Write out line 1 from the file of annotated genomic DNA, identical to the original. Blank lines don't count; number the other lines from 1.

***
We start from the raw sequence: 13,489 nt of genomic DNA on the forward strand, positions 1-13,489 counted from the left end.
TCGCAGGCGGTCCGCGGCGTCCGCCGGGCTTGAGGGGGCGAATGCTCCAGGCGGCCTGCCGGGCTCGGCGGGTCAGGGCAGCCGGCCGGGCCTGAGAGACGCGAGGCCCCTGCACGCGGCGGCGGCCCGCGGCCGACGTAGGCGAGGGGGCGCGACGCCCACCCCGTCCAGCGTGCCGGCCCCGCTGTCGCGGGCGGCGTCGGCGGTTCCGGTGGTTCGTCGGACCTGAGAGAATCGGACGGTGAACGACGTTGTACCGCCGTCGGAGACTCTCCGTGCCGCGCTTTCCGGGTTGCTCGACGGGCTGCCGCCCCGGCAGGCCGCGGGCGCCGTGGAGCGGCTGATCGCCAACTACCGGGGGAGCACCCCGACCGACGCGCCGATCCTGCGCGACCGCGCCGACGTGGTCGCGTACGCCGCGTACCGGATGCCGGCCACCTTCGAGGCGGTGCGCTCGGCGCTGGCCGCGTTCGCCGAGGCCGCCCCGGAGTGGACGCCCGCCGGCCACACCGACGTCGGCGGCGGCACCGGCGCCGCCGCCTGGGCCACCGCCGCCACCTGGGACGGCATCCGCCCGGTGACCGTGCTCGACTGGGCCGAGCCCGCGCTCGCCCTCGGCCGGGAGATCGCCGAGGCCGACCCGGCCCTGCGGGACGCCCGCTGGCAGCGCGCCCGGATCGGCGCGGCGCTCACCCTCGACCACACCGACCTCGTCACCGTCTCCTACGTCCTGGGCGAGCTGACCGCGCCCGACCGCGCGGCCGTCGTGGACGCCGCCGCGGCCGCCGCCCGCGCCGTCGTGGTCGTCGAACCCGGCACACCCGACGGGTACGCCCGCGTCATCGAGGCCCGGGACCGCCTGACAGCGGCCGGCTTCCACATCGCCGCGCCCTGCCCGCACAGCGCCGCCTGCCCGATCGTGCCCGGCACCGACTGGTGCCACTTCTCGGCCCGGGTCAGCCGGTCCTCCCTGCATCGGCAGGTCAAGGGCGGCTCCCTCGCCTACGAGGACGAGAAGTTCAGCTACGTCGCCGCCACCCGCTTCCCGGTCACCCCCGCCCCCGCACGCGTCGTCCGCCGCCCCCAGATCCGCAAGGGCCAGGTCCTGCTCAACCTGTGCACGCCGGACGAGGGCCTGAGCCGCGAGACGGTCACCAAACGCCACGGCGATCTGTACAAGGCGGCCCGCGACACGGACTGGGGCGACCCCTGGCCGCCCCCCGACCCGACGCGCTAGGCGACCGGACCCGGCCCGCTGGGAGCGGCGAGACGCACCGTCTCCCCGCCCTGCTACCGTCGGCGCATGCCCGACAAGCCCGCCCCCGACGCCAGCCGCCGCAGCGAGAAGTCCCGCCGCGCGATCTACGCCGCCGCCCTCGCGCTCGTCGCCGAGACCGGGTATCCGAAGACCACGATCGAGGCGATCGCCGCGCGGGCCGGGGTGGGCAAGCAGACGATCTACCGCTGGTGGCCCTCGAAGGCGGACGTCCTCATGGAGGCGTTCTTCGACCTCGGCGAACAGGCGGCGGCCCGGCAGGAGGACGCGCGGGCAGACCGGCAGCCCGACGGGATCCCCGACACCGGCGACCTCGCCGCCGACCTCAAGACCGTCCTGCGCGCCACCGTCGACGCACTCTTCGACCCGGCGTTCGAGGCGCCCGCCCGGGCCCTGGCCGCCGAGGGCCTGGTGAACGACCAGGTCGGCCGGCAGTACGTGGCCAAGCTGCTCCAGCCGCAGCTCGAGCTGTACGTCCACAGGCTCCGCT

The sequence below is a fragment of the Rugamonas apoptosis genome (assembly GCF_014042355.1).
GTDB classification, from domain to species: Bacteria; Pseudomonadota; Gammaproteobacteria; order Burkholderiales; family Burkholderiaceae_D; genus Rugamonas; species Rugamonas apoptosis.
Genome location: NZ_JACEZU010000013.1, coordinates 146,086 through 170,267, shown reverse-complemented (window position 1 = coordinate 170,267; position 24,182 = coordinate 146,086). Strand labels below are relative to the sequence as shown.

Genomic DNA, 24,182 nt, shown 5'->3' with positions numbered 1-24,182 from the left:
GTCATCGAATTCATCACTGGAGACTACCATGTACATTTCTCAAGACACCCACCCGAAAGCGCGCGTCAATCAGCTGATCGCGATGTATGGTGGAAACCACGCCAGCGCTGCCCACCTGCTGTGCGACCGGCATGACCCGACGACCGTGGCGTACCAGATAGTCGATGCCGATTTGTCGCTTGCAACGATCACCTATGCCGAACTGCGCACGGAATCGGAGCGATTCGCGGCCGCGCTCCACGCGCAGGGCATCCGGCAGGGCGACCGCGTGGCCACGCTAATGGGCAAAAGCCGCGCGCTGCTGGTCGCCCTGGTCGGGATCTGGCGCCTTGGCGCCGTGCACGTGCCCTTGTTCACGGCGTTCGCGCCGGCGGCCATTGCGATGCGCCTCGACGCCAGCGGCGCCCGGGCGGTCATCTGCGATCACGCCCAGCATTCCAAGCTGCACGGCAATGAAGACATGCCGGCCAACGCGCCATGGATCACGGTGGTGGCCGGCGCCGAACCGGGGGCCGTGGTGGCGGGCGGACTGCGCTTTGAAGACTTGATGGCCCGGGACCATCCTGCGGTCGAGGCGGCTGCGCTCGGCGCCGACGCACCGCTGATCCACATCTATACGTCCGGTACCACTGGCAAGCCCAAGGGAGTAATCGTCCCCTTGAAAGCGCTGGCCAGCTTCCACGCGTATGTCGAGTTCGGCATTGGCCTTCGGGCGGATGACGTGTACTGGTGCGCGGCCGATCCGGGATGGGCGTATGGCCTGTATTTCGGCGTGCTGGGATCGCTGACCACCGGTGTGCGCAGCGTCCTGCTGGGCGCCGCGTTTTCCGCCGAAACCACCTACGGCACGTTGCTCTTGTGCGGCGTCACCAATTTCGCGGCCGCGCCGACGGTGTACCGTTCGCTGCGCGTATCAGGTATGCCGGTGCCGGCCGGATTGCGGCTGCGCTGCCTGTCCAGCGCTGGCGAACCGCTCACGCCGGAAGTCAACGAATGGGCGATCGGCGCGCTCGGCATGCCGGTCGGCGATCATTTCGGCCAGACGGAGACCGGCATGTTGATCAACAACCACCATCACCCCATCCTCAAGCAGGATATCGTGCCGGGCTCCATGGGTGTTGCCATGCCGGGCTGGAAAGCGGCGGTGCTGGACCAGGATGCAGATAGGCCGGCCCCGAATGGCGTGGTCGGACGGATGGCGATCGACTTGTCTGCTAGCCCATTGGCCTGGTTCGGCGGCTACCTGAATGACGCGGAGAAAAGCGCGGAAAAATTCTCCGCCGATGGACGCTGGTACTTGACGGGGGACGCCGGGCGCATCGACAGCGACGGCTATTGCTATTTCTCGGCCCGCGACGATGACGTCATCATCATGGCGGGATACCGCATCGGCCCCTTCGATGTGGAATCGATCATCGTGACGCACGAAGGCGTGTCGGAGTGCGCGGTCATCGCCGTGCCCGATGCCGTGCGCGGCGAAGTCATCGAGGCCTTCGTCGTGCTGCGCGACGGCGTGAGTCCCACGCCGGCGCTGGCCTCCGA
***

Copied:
We start from the raw sequence: 13,489 nt of genomic DNA on the forward strand, positions 1-13,489 counted from the left end.